The ProLife Team Podcast 131 | Thomas Glessner, J.D.

Thomas Glessner’s speach in 2023.


The transcript was automatically generated and may contain errors.

Welcome to the Pro-Life Team Podcast. My name is Jacob Barr, and in this episode, we’re sharing footage captured for the Abortion Museum. Life after Roe vs. Wade, achieving an abortion-free America in the post-Dobbs era.

Life after Roe vs. Wade. I never in my lifetime, in my lifetime, really believed we would see the end of Roe vs. Wade. Got a lot of stories to tell. By the way, I’m Tom Glessner, president of NIFLA, founder of NIFLA.

30 years has happened very quickly. Excited for Thursday night. There’s a professional video on our history. We’re going to make sure that we get the audio visual right for that one, because that’s just too important for you not to see and enjoy. Then I shake my head, thinking, I can’t believe 30 years.

I blink my eyes. 30 years. It’s gone. And, you know, I’m only 42, so I mean. So, but I want us to review some history here. Everybody who knows me knows how much I love history. I love history just because it’s interesting.

But I love history because history is his story. And the old adage, the failure to learn from history is a guarantee you’re going to repeat history. We need to study history. We need to understand history. We need to know biblical history, the Old Testament. And we need to learn, because God speaks to it, to us through history, because it’s his story. So let’s do a little history here.

And I bet what I’m about to say is going to be a surprise to you. So in 1973, we know what happened. Roe versus Wade was rendered by the Supreme Court. And I’m probably the only person in this room, maybe there’s some, who remember exactly what he was doing when Roe versus Wade came down. You know what I was doing? Now, I can’t remember where I put my keys in the morning. Honey, where’s my keys?

I didn’t see my wallet. Oh, yeah, there it is in your hands. Okay. But I remember specifically this. And I think the only reason I do have a memory of this is because the Lord preserved it in my mind so he knew that one day I would be sharing it with groups like this.

January 22nd, 1973. I’m a junior at the University of Washington in Seattle. I was a child prodigy, eight years old, and, you know, walking across campus with my books under my arms. I lived in a fraternity house. And I was going back to the house for lunch. It was 12 noon, West Coast time. And a friend of mine’s yelling at me saying, Gloucester, Gloucester, hey, hey, wait up, wait up.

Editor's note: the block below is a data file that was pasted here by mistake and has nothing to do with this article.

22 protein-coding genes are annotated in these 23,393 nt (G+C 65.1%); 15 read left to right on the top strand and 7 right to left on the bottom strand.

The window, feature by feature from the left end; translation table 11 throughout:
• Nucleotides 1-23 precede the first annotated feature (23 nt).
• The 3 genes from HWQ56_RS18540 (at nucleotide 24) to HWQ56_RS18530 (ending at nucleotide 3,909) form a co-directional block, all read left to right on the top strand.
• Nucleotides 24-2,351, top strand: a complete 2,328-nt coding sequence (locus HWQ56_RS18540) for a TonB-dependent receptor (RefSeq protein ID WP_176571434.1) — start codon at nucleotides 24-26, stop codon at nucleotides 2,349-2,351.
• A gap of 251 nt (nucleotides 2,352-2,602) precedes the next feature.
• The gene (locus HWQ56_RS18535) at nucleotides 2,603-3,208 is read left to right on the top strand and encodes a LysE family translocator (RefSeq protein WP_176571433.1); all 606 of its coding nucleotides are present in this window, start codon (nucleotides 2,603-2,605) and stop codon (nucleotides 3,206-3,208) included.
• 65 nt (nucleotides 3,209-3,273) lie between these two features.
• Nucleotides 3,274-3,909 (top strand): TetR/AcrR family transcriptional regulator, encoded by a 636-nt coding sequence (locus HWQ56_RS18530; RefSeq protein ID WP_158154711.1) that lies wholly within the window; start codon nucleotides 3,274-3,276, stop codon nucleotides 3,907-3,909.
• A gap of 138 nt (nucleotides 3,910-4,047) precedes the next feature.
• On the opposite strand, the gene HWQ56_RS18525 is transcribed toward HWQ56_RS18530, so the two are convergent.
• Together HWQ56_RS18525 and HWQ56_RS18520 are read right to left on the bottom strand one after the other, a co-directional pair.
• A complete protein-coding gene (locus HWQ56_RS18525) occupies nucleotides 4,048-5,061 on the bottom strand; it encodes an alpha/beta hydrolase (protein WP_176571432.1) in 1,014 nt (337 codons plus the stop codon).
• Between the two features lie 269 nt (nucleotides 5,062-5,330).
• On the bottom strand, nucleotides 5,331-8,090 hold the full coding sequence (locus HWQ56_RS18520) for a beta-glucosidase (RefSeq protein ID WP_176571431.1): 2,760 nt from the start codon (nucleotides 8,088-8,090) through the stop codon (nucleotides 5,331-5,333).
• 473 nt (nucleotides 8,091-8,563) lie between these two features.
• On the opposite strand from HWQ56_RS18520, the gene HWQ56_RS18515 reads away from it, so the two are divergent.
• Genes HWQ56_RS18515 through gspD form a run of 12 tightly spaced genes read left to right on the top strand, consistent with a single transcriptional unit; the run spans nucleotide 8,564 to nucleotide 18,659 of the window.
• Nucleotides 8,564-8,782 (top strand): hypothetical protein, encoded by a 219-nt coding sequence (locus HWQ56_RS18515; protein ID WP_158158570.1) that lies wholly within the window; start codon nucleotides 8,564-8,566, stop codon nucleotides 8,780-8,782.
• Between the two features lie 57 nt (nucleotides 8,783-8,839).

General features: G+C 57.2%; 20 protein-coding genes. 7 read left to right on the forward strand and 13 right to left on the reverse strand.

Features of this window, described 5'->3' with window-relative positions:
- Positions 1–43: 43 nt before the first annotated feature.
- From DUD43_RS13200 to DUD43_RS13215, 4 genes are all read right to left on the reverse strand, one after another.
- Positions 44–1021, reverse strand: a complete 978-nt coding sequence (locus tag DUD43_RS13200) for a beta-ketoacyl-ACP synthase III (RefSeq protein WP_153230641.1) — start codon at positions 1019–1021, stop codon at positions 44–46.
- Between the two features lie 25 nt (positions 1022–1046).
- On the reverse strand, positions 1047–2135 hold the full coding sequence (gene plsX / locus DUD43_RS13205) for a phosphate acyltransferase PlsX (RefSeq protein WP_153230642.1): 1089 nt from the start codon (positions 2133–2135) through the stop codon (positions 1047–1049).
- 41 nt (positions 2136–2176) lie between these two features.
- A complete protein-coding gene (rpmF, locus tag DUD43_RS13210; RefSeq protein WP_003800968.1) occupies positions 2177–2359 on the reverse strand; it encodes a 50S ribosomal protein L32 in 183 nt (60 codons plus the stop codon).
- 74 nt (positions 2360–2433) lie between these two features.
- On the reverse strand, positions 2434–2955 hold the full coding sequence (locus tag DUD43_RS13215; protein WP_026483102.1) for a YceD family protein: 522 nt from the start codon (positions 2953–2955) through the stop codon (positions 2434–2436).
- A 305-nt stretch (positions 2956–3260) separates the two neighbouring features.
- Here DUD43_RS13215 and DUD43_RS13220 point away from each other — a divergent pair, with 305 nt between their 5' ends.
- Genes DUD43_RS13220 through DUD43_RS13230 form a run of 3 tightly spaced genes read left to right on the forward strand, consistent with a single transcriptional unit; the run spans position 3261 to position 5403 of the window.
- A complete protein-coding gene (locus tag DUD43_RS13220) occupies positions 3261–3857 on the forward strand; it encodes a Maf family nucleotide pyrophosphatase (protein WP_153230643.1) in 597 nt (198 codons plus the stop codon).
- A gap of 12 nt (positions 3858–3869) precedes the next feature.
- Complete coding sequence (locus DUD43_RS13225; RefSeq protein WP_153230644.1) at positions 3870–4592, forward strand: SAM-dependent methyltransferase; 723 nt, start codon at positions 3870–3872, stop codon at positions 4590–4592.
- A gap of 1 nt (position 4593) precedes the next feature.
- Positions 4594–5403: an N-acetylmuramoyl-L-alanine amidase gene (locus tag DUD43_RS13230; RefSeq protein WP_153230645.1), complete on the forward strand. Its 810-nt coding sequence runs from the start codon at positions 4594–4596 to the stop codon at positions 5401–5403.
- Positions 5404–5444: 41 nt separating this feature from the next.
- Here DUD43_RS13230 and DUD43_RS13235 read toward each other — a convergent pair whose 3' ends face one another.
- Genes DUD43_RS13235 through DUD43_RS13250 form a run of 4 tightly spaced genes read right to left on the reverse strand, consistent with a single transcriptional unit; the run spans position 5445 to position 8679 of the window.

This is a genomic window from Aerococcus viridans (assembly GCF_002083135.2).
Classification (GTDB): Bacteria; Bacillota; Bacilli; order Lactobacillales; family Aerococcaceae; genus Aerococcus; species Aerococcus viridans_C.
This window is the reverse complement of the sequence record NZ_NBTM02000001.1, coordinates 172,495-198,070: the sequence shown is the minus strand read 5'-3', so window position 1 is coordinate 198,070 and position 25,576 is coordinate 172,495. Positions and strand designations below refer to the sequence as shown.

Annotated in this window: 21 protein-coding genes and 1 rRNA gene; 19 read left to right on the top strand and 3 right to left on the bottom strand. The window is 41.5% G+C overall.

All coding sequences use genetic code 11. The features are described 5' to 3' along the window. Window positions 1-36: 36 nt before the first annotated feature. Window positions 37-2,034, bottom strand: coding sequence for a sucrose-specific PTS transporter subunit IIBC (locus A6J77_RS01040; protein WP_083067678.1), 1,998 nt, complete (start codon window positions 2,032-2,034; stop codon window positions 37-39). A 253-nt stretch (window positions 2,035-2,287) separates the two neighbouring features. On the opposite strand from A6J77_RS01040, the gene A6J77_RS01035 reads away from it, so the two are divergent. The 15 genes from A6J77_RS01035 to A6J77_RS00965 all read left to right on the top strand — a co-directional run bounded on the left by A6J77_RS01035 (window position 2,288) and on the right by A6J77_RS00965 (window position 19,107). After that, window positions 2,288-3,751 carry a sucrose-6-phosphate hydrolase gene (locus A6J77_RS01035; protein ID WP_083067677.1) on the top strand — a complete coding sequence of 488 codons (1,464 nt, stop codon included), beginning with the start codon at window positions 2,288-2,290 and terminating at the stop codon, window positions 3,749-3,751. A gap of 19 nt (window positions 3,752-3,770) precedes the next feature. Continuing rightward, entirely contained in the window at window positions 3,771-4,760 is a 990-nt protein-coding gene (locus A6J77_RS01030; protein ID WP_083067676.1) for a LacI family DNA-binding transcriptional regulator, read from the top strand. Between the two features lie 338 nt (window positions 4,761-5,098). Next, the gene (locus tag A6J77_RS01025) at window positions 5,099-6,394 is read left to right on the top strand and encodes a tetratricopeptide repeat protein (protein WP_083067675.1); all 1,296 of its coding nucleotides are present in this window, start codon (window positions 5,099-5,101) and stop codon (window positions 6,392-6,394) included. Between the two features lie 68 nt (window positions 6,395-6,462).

Did you hear what happened today in the news? And I said, no, what happened?

Well, Lyndon Johnson died. Wow. See, this was 1973. He hadn’t been president for five years. But I was a political science major and an economics major. And my goal in life was to go to law school, enter the world of politics, and get elected as a United States senator for my home state of Washington. So politics, you know, just, I wake up, I want to hear about this.

Now, whether you like Lyndon Johnson or not, he was a very controversial historical figure. A lot happened during his presidency. The Vietnam War, the civil rights struggles, a lot happened. So I ran back to my, I literally ran back to my fraternity house. Back then, they didn’t have 24-hour news. So I was trusting I’d get a midday report. And I get in, and there’s a television room.

I go downstairs and turn it on. And sure enough, there was a midday report on the life of President Lyndon Johnson. And they talked about what happened, his last moments before he died, and who was with him. And then they had highlights of his presidential administration. And then at the end of this report, the reporter says, and in other news, the United States Supreme Court rendered a decision that voids all the anti-abortion laws in all 50 states.

January 22nd, 1973. Now, I also remember hearing that. Why? The Lord’s preserved my memory. So I can tell you about it. I also remember when I heard about it, thinking, who cares? Big deal.

This decision isn’t going to impact my life whatsoever. If I keep talking, I’m going to get into another story, and we’ll be here for three hours, so I can’t. I got to stay focused here on my notes. But my attitude at that time was the typical evangelical attitude. That’s a Catholic issue. Well, you know, fine, I’m against abortion, but that’s the Catholics. I want to save souls.

I’m an evangelical. And that was the attitude. And so, which was planned, by the way, my friends that I’ve made over the years in the pro-life movement, this was planned by the abortion movement to trivialize the abortion issue and marginalize it by simply proclaiming that it’s a Catholic issue. It’s a bunch of white Catholic men led by the Pope who are trying to impose their morality on women. And that was working. And evangelical churches were buying into it. Well, yeah, we’re against abortion, you know, but that’s a Catholic thing.

That’s what the Pope says, so we’re not getting involved in that one. Okay, it wasn’t until 1979. See, I graduated from law school in 77. I did get into law school.

Married a beautiful woman. We’ve been married 46 years. You’ll see her Thursday night. And she was a speech therapist with a handicapped, and she had a great career dealing with autistic children and autistic adults as a speech therapist. And she was prodded into thinking deeply about this issue because of her work with the handicapped. And so one day, she says, you know, my professional literature talks about prenatal diagnosis so that we can abort these children before they come in and cause us a lot of resources. And he says, yeah, we’re pouring all this money into them for a quality of life now, but we want to kill them before they come. That’s crazy.